No, ‘Jew someone down’ is not a harmless verb (Opinion)
On September 5th, Trenton City Council President Kathy McBride used the phrase “Jew her down” in an executive session. She was speaking of a lawsuit in which a city attorney successfully waited out, and wore out, a plaintiff and got her to settle for some lesser amount of money. According to the Trentonian, McBride said that lawyer was “able to wait her out and Jew her down."
People went nuts and rightfully so. The mayor called her out on an anti-Semitic remark and demanded she apologize. The Trentonian obtained an email of his in which he wrote, “This anti-Semitic remark, particularly about an attorney in our law department that happens to be Jewish, should have no place in our public discourse. I hope that after some reflection you would apologize for these remarks.”
While others called for McBride to resign, some are excusing her disgusting behavior. Councilwoman Robin Vaughn defended McBride dismissing this slur as a harmless verb.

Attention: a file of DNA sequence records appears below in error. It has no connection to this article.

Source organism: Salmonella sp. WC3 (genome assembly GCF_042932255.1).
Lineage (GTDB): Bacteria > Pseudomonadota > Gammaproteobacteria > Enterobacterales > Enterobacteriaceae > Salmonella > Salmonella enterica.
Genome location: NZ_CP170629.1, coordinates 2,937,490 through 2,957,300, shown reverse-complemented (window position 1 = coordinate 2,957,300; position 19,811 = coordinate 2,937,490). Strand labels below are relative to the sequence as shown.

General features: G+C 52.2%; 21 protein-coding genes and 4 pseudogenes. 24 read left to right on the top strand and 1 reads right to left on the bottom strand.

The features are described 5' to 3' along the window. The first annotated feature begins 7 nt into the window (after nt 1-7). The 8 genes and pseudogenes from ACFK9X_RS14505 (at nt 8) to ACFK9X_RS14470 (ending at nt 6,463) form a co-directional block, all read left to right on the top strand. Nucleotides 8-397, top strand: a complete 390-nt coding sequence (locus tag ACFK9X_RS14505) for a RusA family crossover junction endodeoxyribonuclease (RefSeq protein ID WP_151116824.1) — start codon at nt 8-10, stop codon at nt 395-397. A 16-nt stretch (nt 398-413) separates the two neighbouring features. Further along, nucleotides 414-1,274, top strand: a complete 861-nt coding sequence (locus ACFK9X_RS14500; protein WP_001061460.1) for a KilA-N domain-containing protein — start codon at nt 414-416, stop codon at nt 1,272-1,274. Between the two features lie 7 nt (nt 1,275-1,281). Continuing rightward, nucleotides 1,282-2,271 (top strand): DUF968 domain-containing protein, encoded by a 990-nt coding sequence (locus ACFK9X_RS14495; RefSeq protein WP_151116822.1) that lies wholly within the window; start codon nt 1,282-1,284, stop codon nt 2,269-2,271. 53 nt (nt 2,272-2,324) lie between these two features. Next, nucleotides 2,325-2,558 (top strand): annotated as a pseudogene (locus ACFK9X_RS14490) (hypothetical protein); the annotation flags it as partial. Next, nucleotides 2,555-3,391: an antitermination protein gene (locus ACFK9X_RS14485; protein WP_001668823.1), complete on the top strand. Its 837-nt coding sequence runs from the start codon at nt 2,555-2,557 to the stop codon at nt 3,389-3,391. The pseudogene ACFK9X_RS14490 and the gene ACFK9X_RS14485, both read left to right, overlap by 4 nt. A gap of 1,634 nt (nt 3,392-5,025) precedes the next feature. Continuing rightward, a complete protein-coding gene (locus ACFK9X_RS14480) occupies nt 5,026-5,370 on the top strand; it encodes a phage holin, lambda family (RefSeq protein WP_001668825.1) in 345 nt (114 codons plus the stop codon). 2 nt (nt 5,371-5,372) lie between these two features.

Quoted on newjerseyglobe.com, Vaughn said, “We really need to get a more acute meaning and understanding of ‘anti-Semitic.’ I believe her comment ‘Jew down’ was more in reference to negotiating not ‘I hate Jews.’ Inappropriate in today’s PC culture absolutely, but to Jew someone down is a verb and is not-anti-anything or indicative of hating Jewish people.”
Really Robin Vaughn? A verb based on the stereotype that all Jews are cheap to the point of being cutthroat? That kind of verb? That sort of stereotyping isn’t anti-Semitic?
If this so-called verb is so harmless, let me ask Robin Vaughn and Kathy McBride, both women of color, how they would feel about the verb to ‘n-word rig’ something. Would that also be harmless? No, it would be despicable, and so was this.
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